Signs of Optimism

Trees in Irving Park with signs indicating the distance from home plate

During the dry months, this is where Ellie and I enter Irving Park every day on our walks. The park offers a number of recreational opportunities for the neighborhood, as in addition to the dog park there are basketball courts, tennis courts, a playground, picnic tables, open fields, and baseball diamonds. As in surrounding Irvington, many old trees provide shade and character throughout the park. Sometimes the baseball diamonds are not in the best of shape and there are no fences in the outfield, but the types of teams that play here aren’t likely to be hitting any home runs.

So I had to smile when someone put up these little signs on a few of the trees at the edge of the park, indicating the distance to home plate. Nothing wrong with a little optimism.

Poet Tree

Poet Tree

Several people in the neighborhood post poetry outside their homes, either in a dedicated housing or in this case, attached to a large tree by the street. Sometimes the poetry is self-written, while some highlight the work of others. Ellie and I pass by this tree pretty frequently on our walks, depending on the route she wants to take home, and the postings change over time, a Pooh quote below and a poem above. I was rather struck by the current poem, Langston Hughes‘ “I, Too”. I despised poetry in my youth so it’s not surprising that I was familiar with neither poem nor poet, but I was both moved and educated on our walk that evening.

I, Too

I, too, sing America.

I am the darker brother.
They send me to eat in the kitchen
When company comes,
But I laugh,
And eat well,
And grow strong.

I’ll be at the table,
When company comes.
Nobody’ll dare
Say to me,
“Eat in the kitchen,”

They’ll see how beautiful I am
And be ashamed —

I, too, am America.

Langston Hughes

The Wishing Tree

The Wishing Tree in the Irvington neighborhood of Portland, Oregon

One of my favorite places I pass with Ellie on our walks is the Wishing Tree, where a resident has placed tags for passers-by to write their hopes and dreams.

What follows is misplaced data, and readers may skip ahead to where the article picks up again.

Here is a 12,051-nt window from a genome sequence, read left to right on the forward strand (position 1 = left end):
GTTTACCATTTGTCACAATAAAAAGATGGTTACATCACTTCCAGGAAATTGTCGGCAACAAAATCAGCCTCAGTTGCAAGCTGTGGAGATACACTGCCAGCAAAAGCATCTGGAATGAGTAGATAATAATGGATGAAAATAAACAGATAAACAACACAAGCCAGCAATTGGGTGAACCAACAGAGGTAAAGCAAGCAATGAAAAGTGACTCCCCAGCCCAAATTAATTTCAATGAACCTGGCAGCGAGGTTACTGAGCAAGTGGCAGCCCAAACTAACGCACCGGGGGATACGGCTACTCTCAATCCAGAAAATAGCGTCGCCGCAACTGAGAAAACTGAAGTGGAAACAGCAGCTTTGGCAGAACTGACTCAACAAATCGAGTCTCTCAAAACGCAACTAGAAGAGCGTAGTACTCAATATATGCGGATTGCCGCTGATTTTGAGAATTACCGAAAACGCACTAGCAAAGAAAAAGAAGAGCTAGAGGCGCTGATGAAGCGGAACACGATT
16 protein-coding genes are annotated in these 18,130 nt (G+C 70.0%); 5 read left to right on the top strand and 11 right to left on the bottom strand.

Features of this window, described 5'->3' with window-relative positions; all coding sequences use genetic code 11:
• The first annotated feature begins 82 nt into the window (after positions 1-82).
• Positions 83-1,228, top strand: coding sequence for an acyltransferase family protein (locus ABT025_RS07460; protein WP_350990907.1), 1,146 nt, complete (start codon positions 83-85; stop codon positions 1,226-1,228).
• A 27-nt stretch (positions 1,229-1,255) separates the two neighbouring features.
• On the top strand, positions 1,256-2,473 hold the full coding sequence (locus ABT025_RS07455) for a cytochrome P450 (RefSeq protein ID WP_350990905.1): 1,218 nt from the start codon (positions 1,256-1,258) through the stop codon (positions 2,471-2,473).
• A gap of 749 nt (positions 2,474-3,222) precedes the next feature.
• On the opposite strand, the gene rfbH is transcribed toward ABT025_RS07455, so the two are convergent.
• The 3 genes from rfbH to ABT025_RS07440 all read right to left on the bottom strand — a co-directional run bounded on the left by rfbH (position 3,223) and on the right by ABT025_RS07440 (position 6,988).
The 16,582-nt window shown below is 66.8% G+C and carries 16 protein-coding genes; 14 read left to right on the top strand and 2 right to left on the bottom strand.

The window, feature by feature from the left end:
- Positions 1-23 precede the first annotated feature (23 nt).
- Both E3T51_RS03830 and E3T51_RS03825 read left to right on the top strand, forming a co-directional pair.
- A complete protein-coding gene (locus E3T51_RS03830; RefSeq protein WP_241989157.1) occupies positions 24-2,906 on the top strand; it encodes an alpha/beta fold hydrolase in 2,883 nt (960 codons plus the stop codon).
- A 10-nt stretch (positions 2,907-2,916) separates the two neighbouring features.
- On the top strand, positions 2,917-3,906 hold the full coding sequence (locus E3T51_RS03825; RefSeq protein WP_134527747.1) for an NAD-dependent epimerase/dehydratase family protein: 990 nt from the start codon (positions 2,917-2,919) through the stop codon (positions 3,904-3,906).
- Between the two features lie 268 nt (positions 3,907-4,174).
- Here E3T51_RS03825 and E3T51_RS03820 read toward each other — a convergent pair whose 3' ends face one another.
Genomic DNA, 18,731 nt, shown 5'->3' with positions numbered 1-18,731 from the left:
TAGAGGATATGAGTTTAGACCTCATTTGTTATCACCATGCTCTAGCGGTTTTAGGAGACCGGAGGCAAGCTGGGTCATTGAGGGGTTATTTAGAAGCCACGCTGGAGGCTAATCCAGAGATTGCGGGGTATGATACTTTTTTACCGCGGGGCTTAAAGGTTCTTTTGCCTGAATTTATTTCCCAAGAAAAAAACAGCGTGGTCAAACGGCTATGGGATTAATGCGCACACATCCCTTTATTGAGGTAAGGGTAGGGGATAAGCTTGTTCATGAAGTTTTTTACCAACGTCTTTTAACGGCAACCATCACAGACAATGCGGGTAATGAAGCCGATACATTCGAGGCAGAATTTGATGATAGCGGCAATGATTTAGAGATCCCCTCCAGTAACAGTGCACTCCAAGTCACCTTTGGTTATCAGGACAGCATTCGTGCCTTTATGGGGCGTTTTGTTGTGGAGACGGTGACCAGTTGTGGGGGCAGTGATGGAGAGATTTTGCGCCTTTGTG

Some are wistful.

“I wish that I could live here so I could see my daughter every day!”

Some are whimsical.

“For some really fun first dates, followed by no ‘first dates’ ever again!”

Some are practical.

“I wish for smaller class sizes. 30 kindergartners? C’mon people!”

Some are altruistic.

“I wish for life to be happy for everyone.”

Some are heartwarming.

“I wish for the strength and willingness to keep opening my heart.”

Some are heartbreaking.

“I wish that Susan’s daughter will be healthy soon & her tumors will be removed safely.”

There are so many things I am thankful for in my life, and each day I am reminded of two of them: our wonderful dog, and the neighborhood I get to walk her in.

Wishes on the Wishing Tree

Bursting Forth

A close-up view of the bark of an old tree along the Wonderland Trail in Mount Rainier National Park

I love the cracked bark of old trees, it almost looks like there is another tree inside trying to burst forth. I love the texture and colors of a tree that first sprang from the earth long before I was born and will likely be around long after I’m gone. And I love how when you look closer you see the tiny spider webs and the delicate lichen and realize there are little worlds existing within this small section of this giant tree, which is just one tree in a large forest circling a massive volcano, and you feel lucky to just be standing there, a part of one little story next to a tree that could tell thousands.

Face in the Forest

A tree that reminds me of an Olmec head

I hiked a section of the Wonderland Trail on my last full day in Mount Rainier National Park. I was exhausted from hiking on previous days with my heavy telephoto lens, and though I left it behind on this hike, the trail was an uphill slog through the forest and it was raining heavily. Making matters worse, most of the camera gear I hike with is old with no weather-sealing. Plus I discovered the hard way that my trusty old hiking boots were no longer waterproof. The clouds were so low I couldn’t even see the mountain when I reached a clearing up top, so my spirits were a little low.

On the hike back down I made myself stop and adjust my attitude. I love hiking in forests and decided my little camera was coming out in the rain, and if it died, it died. I started photographing bark and moss and was having a good time and couldn’t resist a picture of this tree that reminded me of an Olmec head (I always think of the one Mr. Burns gives Bart on the Simpsons).

The Departed Nurse

An empty space below the roots of a tree is all that remains of a nurse log

Despite its short length, the Hall of Mosses Trail in the Hoh Rain Forest provides nice views of nurse logs, fallen trees that provide a beneficial perch for seedlings to take root. As the young trees grow into giants themselves, their roots reach down around the log and into the soil. In time the log rots away, the emptiness that remains a reminder of how life for one tree began with the death of another.